All it takes is a little creativity, a comfy place to sit, a laptop, and a handful of wireless hardware, and cracker types can clandestinely monitor wireless network traffic, boot up applications, or steal data outright.
Software maker Internet Security Systems Inc. (ISS) says: That ain't right.
The company aims to make wireless networks at least as secure as their tethered counterparts. By the end of next year, according to Gartner, half of U.S. companies will have deployed a wireless local-area network. That's more than double the 21% installed based at the end of 2000.
ISS says its new wireless-LAN security software, and consulting, education, and managed-security services are aimed at helping customers protect digital assets transmitted through the ether. ISS' X-Press update for its Internet Scanner software helps customers scan and identify rogue wireless access points. ISS' consulting services already provide evaluations, penetration testing, and design and security policy development.
Gartner analyst John Pescatore says much of the ISS announcement is marketing fluff. "The architecture, consulting, and education services are just the same old stuff," he says. But "the fact that they have added somesmarts to the scanner products to detect wireless-LAN gateways is a good thing," he adds. Pescatore explains that corporate power users tend to trek down to CompUSA, buy and install a wireless-LAN gateway with "the least secure possible configuration" and unwittingly place corporate data at risk.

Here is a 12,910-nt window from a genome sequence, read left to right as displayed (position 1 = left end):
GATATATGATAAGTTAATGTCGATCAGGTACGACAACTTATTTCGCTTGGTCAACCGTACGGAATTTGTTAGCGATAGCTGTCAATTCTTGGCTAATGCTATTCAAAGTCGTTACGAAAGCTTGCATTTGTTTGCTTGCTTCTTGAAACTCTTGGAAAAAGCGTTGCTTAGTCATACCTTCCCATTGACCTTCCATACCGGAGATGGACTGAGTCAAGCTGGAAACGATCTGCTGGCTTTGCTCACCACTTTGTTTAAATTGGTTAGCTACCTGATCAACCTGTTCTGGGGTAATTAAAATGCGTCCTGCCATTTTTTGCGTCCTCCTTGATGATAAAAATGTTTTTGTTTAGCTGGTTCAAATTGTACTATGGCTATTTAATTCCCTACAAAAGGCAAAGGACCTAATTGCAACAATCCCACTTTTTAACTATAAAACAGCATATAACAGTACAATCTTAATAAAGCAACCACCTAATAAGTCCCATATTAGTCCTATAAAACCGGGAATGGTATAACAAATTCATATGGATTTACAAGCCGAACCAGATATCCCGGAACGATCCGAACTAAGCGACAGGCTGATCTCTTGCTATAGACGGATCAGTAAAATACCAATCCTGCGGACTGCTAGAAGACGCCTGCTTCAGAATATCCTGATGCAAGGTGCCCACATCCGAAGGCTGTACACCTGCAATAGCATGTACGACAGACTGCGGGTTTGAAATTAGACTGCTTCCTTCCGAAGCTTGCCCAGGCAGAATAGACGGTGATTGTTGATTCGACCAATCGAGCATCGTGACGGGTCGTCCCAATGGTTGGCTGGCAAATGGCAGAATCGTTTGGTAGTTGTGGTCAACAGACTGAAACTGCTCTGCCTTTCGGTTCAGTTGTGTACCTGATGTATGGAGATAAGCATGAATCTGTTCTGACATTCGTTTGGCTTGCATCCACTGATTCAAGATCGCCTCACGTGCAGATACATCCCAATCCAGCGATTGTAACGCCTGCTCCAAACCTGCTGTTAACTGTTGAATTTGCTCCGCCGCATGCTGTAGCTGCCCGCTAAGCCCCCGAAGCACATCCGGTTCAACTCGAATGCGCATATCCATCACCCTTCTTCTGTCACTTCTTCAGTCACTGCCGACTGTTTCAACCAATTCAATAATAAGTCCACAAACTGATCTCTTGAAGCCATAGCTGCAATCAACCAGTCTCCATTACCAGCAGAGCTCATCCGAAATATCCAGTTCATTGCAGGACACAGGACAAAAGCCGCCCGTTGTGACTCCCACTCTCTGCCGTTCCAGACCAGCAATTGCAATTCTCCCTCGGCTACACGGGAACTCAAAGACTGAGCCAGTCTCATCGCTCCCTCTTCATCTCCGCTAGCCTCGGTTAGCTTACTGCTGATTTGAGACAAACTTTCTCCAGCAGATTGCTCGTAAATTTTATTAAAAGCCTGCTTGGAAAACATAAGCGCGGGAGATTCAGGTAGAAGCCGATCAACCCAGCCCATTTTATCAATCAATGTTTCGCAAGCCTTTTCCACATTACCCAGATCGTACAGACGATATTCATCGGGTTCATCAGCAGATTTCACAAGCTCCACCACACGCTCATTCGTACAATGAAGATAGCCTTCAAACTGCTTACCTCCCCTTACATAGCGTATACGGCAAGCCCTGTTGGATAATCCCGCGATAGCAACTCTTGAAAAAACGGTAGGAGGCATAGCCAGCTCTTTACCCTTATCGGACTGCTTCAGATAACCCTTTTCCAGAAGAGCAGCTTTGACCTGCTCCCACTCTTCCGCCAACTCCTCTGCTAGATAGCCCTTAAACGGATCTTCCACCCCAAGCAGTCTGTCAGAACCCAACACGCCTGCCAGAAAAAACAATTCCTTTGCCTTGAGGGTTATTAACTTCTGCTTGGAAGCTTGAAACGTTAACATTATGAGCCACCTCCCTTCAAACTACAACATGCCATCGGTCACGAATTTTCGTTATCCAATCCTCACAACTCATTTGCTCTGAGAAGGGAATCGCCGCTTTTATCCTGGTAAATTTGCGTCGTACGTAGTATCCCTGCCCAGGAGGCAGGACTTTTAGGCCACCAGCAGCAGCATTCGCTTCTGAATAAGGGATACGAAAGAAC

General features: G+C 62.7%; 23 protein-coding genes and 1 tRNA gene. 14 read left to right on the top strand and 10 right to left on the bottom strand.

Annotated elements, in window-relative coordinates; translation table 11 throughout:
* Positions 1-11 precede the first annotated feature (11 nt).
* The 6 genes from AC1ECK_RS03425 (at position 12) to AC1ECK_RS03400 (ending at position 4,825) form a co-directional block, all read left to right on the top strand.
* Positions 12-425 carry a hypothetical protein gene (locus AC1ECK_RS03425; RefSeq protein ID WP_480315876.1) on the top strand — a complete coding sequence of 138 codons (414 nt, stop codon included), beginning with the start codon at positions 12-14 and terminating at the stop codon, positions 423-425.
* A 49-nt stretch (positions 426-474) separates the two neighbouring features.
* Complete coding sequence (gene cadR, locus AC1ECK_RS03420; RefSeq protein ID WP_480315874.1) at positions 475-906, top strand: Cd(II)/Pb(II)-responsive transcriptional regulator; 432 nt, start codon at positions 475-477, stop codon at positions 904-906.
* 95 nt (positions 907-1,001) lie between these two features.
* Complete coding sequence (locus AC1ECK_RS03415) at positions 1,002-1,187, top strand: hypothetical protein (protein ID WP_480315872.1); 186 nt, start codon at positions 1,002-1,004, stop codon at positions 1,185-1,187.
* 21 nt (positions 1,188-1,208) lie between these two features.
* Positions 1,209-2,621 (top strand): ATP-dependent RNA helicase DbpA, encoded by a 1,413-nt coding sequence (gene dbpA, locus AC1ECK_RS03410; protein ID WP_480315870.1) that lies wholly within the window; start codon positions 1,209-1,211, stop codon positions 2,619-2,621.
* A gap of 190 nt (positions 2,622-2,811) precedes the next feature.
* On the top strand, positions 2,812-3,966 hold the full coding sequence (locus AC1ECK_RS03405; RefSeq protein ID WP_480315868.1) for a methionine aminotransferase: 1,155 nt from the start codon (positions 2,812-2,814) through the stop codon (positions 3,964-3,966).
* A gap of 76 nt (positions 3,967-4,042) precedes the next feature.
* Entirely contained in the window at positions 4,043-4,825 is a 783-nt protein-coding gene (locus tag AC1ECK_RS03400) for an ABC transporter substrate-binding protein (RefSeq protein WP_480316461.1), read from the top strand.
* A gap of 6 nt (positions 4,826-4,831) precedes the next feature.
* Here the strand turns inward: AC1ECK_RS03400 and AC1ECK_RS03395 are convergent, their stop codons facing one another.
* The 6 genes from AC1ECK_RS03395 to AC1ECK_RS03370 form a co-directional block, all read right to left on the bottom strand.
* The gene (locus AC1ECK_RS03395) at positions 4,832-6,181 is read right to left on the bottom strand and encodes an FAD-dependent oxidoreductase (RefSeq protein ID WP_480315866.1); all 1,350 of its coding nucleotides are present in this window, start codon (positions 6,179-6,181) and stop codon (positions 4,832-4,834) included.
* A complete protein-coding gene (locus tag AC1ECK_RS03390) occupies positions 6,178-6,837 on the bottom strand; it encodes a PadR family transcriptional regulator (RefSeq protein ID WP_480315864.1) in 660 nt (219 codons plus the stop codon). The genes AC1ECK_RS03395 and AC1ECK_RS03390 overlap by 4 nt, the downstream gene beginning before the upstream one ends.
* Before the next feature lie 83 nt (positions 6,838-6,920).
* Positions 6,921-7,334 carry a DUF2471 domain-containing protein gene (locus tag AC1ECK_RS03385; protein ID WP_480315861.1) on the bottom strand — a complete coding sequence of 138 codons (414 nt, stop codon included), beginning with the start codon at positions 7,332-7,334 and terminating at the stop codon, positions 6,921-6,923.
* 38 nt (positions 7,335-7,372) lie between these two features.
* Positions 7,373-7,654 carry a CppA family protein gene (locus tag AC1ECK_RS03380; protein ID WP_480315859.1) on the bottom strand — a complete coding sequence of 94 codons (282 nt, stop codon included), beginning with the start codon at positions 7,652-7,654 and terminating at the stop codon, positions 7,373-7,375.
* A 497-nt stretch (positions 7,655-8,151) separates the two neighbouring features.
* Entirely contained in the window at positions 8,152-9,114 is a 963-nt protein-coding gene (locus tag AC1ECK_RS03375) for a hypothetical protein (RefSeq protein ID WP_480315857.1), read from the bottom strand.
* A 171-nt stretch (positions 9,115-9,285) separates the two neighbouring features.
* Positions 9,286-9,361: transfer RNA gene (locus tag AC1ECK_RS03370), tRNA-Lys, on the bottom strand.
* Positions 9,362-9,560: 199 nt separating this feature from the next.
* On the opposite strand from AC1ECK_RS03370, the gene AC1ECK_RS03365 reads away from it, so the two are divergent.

But Pescatore warns that there's no way to detect malicious eavesdroppers to wireless-LAN gateways, making encryption critical. "We advise clients either use new 802.1x security options from Cisco, Lucent, and others and live with single vendor lock-in for now" or that they run IPSec virtual private networks on top of all wireless-network connections and not depend on the security services.